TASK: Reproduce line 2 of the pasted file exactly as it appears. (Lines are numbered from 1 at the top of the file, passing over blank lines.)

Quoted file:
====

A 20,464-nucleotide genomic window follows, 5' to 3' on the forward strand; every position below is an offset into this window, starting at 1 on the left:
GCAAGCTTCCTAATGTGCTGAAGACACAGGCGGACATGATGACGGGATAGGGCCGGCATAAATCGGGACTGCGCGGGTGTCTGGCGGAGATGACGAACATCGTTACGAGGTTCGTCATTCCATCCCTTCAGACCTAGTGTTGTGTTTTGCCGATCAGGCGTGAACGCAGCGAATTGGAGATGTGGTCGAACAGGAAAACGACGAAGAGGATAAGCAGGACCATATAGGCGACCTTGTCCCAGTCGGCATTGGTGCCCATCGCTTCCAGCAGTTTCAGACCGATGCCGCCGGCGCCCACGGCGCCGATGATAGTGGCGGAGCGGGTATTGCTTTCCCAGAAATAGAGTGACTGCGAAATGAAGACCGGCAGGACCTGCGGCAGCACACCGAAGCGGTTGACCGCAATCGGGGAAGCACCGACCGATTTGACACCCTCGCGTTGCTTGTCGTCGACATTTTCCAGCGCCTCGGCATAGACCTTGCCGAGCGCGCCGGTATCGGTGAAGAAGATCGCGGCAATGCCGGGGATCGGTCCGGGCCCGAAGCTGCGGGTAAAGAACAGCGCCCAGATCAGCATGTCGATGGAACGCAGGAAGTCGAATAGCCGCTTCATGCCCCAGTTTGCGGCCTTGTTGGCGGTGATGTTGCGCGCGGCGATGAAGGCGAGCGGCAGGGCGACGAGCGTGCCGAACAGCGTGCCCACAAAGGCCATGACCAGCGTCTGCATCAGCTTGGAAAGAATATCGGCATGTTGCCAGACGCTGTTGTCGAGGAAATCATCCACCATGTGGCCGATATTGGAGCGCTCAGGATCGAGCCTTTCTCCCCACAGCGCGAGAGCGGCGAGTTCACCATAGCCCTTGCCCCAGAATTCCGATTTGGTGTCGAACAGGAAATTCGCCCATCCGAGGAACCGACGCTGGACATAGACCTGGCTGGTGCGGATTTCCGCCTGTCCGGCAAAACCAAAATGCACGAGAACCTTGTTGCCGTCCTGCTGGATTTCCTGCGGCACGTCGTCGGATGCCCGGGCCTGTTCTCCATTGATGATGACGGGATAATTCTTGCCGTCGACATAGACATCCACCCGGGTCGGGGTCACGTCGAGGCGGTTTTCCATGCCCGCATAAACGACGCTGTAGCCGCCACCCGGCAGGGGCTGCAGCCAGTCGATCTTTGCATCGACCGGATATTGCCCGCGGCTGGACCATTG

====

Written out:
GCAAGCTTCCTAATGTGCTGAAGACACAGGCGGACATGATGACGGGATAGGGCCGGCATAAATCGGGACTGCGCGGGTGTCTGGCGGAGATGACGAACATCGTTACGAGGTTCGTCATTCCATCCCTTCAGACCTAGTGTTGTGTTTTGCCGATCAGGCGTGAACGCAGCGAATTGGAGATGTGGTCGAACAGGAAAACGACGAAGAGGATAAGCAGGACCATATAGGCGACCTTGTCCCAGTCGGCATTGGTGCCCATCGCTTCCAGCAGTTTCAGACCGATGCCGCCGGCGCCCACGGCGCCGATGATAGTGGCGGAGCGGGTATTGCTTTCCCAGAAATAGAGTGACTGCGAAATGAAGACCGGCAGGACCTGCGGCAGCACACCGAAGCGGTTGACCGCAATCGGGGAAGCACCGACCGATTTGACACCCTCGCGTTGCTTGTCGTCGACATTTTCCAGCGCCTCGGCATAGACCTTGCCGAGCGCGCCGGTATCGGTGAAGAAGATCGCGGCAATGCCGGGGATCGGTCCGGGCCCGAAGCTGCGGGTAAAGAACAGCGCCCAGATCAGCATGTCGATGGAACGCAGGAAGTCGAATAGCCGCTTCATGCCCCAGTTTGCGGCCTTGTTGGCGGTGATGTTGCGCGCGGCGATGAAGGCGAGCGGCAGGGCGACGAGCGTGCCGAACAGCGTGCCCACAAAGGCCATGACCAGCGTCTGCATCAGCTTGGAAAGAATATCGGCATGTTGCCAGACGCTGTTGTCGAGGAAATCATCCACCATGTGGCCGATATTGGAGCGCTCAGGATCGAGCCTTTCTCCCCACAGCGCGAGAGCGGCGAGTTCACCATAGCCCTTGCCCCAGAATTCCGATTTGGTGTCGAACAGGAAATTCGCCCATCCGAGGAACCGACGCTGGACATAGACCTGGCTGGTGCGGATTTCCGCCTGTCCGGCAAAACCAAAATGCACGAGAACCTTGTTGCCGTCCTGCTGGATTTCCTGCGGCACGTCGTCGGATGCCCGGGCCTGTTCTCCATTGATGATGACGGGATAATTCTTGCCGTCGACATAGACATCCACCCGGGTCGGGGTCACGTCGAGGCGGTTTTCCATGCCCGCATAAACGACGCTGTAGCCGCCACCCGGCAGGGGCTGCAGCCAGTCGATCTTTGCATCGACCGGATATTGCCCGCGGCTGGACCATTG